Using Minimum Wage to Identify the Labor Market Effects of Immigration
(takes place at 16:30 p.m. in SLS 5)

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IZA Seminar

Place: Schaumburg-Lippe-Str. 9, 53113 Bonn

Date: 02.12.2016, 12:15 - 13:30

   

Presentation by 

Hillel Rapoport (Paris School of Economics)
   

Abstract:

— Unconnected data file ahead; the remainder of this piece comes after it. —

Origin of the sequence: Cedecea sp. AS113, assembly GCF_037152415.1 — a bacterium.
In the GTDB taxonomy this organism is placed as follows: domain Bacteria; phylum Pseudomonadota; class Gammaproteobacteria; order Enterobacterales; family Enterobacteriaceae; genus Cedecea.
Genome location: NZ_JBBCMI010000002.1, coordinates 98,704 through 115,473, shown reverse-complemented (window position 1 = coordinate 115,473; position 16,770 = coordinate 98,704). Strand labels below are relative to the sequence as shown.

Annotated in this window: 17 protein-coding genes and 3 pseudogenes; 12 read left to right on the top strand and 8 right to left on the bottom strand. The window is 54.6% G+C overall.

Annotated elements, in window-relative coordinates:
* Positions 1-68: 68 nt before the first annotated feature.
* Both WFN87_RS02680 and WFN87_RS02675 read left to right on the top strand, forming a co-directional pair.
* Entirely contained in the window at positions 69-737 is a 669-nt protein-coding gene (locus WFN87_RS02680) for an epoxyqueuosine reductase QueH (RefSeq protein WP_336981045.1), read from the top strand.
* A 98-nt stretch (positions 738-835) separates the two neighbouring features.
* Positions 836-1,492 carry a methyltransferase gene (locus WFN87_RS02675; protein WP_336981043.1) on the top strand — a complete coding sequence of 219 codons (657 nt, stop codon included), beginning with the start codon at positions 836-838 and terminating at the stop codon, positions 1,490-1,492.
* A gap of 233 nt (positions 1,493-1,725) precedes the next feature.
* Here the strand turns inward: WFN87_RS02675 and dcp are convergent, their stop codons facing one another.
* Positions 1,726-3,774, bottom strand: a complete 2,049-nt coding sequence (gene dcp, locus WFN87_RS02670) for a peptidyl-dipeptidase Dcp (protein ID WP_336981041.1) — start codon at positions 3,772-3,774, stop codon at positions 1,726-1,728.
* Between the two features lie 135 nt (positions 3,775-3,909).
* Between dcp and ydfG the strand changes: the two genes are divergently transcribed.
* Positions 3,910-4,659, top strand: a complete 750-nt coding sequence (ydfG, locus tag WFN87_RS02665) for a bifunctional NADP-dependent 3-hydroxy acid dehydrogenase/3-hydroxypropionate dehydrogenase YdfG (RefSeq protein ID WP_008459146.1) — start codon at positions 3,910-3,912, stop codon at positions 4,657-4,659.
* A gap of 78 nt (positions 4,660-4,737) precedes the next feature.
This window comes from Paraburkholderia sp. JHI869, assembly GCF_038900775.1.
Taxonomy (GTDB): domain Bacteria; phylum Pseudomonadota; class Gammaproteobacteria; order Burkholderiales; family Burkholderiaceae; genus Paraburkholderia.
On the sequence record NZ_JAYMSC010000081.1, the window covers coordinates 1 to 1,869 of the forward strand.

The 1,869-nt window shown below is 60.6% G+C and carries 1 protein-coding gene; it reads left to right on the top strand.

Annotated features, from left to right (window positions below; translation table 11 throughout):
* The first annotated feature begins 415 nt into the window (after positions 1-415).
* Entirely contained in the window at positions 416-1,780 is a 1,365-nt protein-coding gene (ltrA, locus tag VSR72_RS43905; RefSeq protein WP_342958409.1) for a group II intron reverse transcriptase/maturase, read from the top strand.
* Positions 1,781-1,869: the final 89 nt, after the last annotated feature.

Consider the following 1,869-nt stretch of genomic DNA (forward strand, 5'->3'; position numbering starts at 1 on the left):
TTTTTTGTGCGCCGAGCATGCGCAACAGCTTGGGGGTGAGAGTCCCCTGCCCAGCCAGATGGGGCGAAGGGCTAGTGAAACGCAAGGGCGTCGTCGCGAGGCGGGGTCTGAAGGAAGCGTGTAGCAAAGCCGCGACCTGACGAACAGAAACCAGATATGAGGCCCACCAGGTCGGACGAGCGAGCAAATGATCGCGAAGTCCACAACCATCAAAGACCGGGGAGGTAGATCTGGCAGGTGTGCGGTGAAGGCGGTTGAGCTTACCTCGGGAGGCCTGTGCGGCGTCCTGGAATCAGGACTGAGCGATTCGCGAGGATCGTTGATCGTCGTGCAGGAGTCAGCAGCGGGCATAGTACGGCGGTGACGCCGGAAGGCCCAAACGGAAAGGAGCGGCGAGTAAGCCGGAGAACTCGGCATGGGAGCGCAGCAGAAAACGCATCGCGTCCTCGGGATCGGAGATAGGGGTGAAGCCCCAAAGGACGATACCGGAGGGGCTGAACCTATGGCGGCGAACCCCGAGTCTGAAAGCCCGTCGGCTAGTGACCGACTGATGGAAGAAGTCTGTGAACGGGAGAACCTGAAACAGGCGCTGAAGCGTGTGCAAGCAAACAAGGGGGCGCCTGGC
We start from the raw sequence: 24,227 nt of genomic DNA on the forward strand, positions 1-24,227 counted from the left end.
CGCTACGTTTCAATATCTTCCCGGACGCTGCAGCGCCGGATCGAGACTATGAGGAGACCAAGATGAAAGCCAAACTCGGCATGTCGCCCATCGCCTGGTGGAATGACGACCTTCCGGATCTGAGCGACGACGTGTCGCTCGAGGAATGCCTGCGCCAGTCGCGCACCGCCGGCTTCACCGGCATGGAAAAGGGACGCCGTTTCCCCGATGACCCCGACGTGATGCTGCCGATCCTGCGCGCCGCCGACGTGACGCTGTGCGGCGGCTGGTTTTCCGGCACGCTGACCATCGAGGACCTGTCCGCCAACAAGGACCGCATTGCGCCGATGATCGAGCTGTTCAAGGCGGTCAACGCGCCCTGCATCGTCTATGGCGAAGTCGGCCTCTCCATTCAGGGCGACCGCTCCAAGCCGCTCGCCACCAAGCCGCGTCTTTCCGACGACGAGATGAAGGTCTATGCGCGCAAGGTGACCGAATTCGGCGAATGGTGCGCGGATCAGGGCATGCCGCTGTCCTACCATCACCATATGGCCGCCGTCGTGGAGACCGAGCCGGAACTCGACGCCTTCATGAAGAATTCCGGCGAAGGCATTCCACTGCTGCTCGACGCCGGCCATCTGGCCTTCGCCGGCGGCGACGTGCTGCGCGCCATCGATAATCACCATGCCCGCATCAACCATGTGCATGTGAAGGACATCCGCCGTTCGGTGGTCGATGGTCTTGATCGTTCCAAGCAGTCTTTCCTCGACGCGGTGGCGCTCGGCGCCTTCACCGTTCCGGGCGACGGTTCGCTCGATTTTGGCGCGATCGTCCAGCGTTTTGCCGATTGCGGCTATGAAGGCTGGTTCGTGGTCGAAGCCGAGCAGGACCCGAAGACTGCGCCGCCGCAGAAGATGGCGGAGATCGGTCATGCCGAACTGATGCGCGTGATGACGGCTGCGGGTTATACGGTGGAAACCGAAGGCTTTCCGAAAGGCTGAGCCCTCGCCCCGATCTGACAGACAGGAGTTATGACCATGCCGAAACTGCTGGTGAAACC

This paper exploits the non-linearity in the level of minimum wages across U.S. States created by the coexistence of federal and state regulations to identify the impact of immigration on the labor market outcomes of native workers. We find that the effects of immigration on the wages and employment of native workers within a given state-skill cell are more negative in U.S. States with low minimum wages (i.e., where the federal minimum wage is binding). We also find that high minimum wages tend to reduce the displacement effect of native workers (i.e., out-of-state migration) caused by immigration. The results are robust to instrumenting immigration and state effective minimum wages, and to implementing a difference-in-differences approach comparing U.S. States where effective minimum wages are fully determined by the federal minimum wage over the whole period considered (2000-2013) to U.S. States where this is never the case. Taken together, our results underline the important role played by minimum wages in mitigating the adverse labor market effects of low-skilled immigration.

   
   
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